A reduced income tax rate of 15% will apply to priority sectors, including exports, manufacturing, energy, tourism, transportation, and ICT. An increased investment allowance of 50% is to be granted to all qualifying investments (minimum duration of three years) exceeding RF30-million.
Capital gains tax at the rate of 5% will be introduced on the disposal proceeds of immovable property (excluding affordable residential properties and inherited immovable property). It has been proposed that taxpayers be required to submit transfer pricing documentation with their annual corporate income tax returns and maintain a transfer pricing policy detailing all transactions with related entities.
A key aim of Tanzania’s budget is to further increase funding for development projects, with 40% of the budget to be spent on implementing such projects.
The margining tax rate for individuals on the lowest tax band (monthly income of between TSh170 000 and TSh360 000) is to be reduced from 11% to 9%, and the skills and development levy rate is to be reduced from 5% to 4.5%.
Gains on the disposal of shares listed on the Dar es Salaam Stock Exchange will no longer be exempt. Currently, the exemption applies to residents, as well as non-residents who own less than 25% of the share capital.
VAT exemptions are to be extended to include raw soya beans, unprocessed vegetables and unprocessed edible animal products, vitamins and food supplements, water treatment chemicals, bitumen products and aviation insurance. However, VAT is to be levied on specified tourism services and fee-based financial services (excluding interest paid on loans).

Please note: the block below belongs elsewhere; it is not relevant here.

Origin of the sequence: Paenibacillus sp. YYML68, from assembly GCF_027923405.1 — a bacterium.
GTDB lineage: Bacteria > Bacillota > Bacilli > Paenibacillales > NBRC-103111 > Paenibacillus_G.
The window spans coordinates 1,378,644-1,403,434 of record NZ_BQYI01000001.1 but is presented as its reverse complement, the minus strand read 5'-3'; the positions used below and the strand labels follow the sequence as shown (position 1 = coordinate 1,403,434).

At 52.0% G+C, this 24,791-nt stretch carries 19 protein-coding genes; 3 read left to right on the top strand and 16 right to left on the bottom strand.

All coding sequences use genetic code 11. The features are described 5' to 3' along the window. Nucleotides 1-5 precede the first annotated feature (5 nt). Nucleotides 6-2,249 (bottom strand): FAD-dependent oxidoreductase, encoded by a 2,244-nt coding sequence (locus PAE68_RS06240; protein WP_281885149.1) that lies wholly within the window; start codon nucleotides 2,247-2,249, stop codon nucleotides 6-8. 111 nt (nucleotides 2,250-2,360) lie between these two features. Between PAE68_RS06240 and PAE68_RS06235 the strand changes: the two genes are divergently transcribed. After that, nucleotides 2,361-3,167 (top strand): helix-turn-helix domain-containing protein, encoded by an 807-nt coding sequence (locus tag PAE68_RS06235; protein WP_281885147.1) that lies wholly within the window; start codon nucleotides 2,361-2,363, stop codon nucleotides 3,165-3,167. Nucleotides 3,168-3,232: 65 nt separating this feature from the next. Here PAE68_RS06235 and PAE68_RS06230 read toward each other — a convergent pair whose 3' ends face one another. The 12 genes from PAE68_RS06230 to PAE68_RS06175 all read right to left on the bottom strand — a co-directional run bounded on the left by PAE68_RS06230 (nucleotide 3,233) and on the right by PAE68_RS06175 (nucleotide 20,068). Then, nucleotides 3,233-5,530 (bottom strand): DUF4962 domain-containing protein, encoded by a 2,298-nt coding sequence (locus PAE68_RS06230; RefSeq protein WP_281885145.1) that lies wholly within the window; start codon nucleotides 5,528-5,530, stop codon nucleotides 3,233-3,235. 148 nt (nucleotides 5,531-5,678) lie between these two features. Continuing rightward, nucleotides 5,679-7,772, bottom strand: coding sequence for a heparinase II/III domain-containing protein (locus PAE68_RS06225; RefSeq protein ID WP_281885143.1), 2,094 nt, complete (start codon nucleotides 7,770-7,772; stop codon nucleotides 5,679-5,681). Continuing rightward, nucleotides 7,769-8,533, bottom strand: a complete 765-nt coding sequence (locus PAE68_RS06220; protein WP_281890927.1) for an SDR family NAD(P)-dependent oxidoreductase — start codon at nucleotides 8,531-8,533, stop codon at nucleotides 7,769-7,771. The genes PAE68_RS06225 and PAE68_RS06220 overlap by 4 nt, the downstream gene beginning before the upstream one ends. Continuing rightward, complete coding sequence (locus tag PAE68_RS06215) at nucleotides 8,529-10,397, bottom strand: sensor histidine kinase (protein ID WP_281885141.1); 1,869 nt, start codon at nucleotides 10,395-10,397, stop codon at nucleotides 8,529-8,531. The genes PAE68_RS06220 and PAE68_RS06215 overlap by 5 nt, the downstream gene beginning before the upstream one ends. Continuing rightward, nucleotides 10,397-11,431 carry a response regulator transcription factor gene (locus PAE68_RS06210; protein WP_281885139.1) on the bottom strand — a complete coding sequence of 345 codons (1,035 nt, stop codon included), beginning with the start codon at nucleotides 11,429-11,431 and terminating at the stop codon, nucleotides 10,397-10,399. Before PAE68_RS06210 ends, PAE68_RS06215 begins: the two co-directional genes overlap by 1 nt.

The theme for the Ugandan budget was “enhanced productivity for job creation” and focuses on enhanced productivity and production, strategic infrastructure development, skills development and improved governance.
The carry forward of tax losses is to be limited where there is a 50% or more change in the underlying ownership of a company, unless the company continues to carry on the same business.
Withholding tax on rent paid to non-residents is to be introduced at a rate of 15% and stamp duty on the transfer of property is to be increased from 1% to 1.5%.
It is proposed that the benefits of double tax treaties be limited to the beneficial owners of the income earned, who have the full and unrestricted ability to enjoy the income and determine its full uses and who have economic substance in the country of residence.
VAT relief is to be introduced for contractors on aid-funded projects, and the supply of goods and services to contractors of solar power, wind and geothermal energy are to be exempt from VAT.
About the author
Celia Becker is an executive at ENSafrica, and an expert in Africa regulatory and business intelligence. She specialises in large multi-nationals expanding into Africa in terms of investment and business regulations.